Re: Network Upgrade



Jon R. Kibler wrote:
Mohit Sharma wrote:
(snip)
Could you please help me seek more clarity over the security issues
MPLS over IPsec could have??? We're ISO 27001 certified and were
working in completely isolated VSAT networks, this MPLS would change
the entire risk assessment and all. Are their any things I need to
keep in mind??


The smartest way to deploy MPLS is to have the ISP install their managed
routers at each of your locations. Your router (which should be the same
model) then simply has an ethernet connection to the ISP router. The ISP
router then handles all the MPLS. All your router has to do is to supply
the ISP router with IP packets that have the appropriate DSCP QoS value
set so that packets are appropriately prioritized.

With properly configured MPLS, you should have a semi-private VPN. The
only risk with MPLS is that someone is able to sniff the MPLS traffic
at some point in the network. That is where IPSec comes into play.

What I usually do is to set up IPSec SAs between each company site router.
Typically, the SA is applied to the router interface that connects to the
ISP router. Then, assuming that you have properly configured ESP, all the
traffic that goes to the MPLS network has IPSec encryption and
authentication. Thus, the small risk of having MPLS traffic sniffed is
essentially eliminated.


The other issues are the management overhead of the IPSEC tunnels if you have lots of sites to do this with, and the fact that you loose some of the benefits of MPLS clouds in the first place, e.g. any-site-to-any-site connectivity and associated QOS. You either end up with hub-n-spoke functionality using MPLS as the transport if you deploy single tunnels per site, or partial mesh if you deploy multiple tunnels per site. You can do full mesh and keep the any-to-any connectivity (if not the QOS precisely) if you have a small enough set of sites, but maintaining 200 sites and 199 tunnels at each site for full mesh becomes a bit much.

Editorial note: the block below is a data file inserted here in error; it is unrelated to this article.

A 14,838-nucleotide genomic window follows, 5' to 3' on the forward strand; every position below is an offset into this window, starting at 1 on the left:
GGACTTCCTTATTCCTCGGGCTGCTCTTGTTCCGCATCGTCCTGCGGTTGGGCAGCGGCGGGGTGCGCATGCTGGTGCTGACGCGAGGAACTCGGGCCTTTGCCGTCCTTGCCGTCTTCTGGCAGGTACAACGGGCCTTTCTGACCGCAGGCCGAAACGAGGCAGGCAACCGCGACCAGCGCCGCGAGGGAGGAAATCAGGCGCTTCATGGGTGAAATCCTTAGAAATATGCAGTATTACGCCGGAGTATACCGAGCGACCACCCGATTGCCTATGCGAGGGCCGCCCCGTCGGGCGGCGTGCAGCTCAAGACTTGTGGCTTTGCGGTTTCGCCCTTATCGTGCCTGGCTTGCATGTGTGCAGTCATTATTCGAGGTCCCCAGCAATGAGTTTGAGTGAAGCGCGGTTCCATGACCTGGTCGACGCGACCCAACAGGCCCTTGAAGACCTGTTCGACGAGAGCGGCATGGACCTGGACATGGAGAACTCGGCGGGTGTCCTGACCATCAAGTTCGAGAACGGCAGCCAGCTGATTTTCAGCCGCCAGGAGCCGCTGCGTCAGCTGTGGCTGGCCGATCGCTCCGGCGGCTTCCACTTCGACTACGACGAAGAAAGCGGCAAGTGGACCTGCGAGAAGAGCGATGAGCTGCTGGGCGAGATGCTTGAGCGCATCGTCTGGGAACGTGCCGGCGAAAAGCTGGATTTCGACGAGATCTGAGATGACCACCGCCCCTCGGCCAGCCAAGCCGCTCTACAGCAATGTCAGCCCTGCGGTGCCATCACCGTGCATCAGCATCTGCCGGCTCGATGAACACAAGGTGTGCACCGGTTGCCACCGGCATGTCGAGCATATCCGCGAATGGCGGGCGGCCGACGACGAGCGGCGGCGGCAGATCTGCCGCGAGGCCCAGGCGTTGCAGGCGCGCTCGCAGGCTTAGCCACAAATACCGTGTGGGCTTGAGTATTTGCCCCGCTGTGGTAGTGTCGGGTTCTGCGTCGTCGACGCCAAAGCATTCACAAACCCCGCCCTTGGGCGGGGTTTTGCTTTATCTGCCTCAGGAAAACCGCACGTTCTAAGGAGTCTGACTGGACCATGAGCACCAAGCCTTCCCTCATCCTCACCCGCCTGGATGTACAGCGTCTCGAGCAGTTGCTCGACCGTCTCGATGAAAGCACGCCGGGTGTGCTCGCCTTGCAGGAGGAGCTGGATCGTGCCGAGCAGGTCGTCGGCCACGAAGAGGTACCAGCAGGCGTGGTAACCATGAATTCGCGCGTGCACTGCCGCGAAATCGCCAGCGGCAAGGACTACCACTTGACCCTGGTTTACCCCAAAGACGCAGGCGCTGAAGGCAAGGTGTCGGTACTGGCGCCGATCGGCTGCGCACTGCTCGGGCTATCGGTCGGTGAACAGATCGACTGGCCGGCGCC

Cisco - and presumably others soon - have developed their GET or group-encryption-tunnel tech last year to fix this issue. Only the payload gets encrypted, and the IP headers stay untouched enabling any MPLS based QOS functionality based on Layer 3/4 you could want.

Has anyone actually deployed this latter? Successfully?



Relevant Pages

  • Help in understanding an MPLS network (MPLS newbie)
    ... I've inherited an MPLS network, and I've not worked with MPLS before. ... frame-relay on each sites router. ... back to the main site through VPN tunnels. ...
    (comp.dcom.sys.cisco)
  • Re: Help in understanding an MPLS network (MPLS newbie)
    ... the more confused I am about the network I have. ... all connected to a Bellsouth MPLS ... frame-relay on each sites router. ... vendor for most, but not all, of these local connections. ...
    (comp.dcom.sys.cisco)
  • Re: Network Upgrade
    ... MPLS over IPsec could have??? ... model) then simply has an ethernet connection to the ISP router. ... That is where IPSec comes into play. ... The other issues are the management overhead of the IPSEC tunnels if you have lots of sites to do this with, and the fact that you loose some of the benefits of MPLS clouds in the first place, e.g. any-site-to-any-site connectivity and associated QOS. ...
    (Security-Basics)
  • Re: Cisco ASA IPSEC Tunnelling
    ... I suggest creating a GRE tunnel between the MPLS connecting routers. ... Configure the GRE tunnel to go from a loopback IP address on one router ... DS-1/T-1 or similar connection. ...
    (comp.dcom.sys.cisco)
  • Re: Network Upgrade
    ... MPLS over IPsec could have??? ... model) then simply has an ethernet connection to the ISP router. ... limited to dynamic routing protocols and fragmentation. ...
    (Security-Basics)